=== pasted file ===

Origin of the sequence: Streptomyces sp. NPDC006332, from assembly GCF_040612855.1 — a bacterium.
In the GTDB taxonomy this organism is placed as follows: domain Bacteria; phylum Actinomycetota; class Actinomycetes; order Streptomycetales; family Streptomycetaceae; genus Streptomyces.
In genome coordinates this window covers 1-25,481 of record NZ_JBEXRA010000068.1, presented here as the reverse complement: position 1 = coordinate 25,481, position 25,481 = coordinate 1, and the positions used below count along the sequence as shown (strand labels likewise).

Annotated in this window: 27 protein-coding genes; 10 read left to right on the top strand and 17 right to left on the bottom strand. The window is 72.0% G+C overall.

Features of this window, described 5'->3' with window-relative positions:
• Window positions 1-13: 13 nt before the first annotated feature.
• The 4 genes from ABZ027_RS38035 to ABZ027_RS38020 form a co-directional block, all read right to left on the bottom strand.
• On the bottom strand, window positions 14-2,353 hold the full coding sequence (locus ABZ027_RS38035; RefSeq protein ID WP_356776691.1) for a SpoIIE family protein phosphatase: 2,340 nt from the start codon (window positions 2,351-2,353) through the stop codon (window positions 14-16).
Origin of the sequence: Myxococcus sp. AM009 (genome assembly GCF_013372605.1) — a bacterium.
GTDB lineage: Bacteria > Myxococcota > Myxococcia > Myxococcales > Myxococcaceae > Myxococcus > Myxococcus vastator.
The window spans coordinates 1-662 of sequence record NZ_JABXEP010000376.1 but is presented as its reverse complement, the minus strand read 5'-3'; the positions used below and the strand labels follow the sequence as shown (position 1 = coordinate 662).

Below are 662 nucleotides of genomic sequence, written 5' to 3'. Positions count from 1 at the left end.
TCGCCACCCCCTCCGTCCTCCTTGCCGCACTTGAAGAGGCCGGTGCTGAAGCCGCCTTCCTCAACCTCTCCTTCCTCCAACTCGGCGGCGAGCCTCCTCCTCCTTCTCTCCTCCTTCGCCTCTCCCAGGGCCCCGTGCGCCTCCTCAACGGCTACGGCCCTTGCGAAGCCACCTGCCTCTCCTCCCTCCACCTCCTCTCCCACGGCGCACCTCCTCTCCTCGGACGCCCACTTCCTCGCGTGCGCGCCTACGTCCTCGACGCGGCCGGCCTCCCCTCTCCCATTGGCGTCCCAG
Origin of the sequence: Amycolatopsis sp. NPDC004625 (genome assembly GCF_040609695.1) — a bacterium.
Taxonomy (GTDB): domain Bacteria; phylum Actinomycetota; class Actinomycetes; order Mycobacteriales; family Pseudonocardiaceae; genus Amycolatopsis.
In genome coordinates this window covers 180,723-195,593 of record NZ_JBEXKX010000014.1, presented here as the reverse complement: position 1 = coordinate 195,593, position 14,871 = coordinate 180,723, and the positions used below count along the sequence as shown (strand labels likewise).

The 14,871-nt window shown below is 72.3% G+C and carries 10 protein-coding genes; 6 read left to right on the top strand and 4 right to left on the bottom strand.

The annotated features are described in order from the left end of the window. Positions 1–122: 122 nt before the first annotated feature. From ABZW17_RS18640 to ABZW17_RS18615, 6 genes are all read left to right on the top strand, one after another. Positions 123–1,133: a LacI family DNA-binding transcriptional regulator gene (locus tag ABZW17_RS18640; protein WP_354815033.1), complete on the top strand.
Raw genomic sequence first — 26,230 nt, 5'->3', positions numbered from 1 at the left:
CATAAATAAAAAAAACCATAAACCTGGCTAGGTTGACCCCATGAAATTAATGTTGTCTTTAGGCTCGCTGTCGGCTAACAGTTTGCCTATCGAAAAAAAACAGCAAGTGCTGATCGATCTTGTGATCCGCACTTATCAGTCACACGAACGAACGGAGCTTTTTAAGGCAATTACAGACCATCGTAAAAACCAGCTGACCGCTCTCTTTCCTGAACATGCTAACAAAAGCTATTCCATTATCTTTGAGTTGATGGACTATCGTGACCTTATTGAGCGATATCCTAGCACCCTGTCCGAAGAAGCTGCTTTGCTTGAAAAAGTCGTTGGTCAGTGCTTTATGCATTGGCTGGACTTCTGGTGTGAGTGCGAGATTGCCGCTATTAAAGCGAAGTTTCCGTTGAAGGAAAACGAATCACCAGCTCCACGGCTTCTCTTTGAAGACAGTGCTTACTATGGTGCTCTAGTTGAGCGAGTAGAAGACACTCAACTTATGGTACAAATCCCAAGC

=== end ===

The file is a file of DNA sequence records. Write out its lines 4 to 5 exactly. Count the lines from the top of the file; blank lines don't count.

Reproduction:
Annotated in this window: 27 protein-coding genes; 10 read left to right on the top strand and 17 right to left on the bottom strand. The window is 72.0% G+C overall.

Features of this window, described 5'->3' with window-relative positions: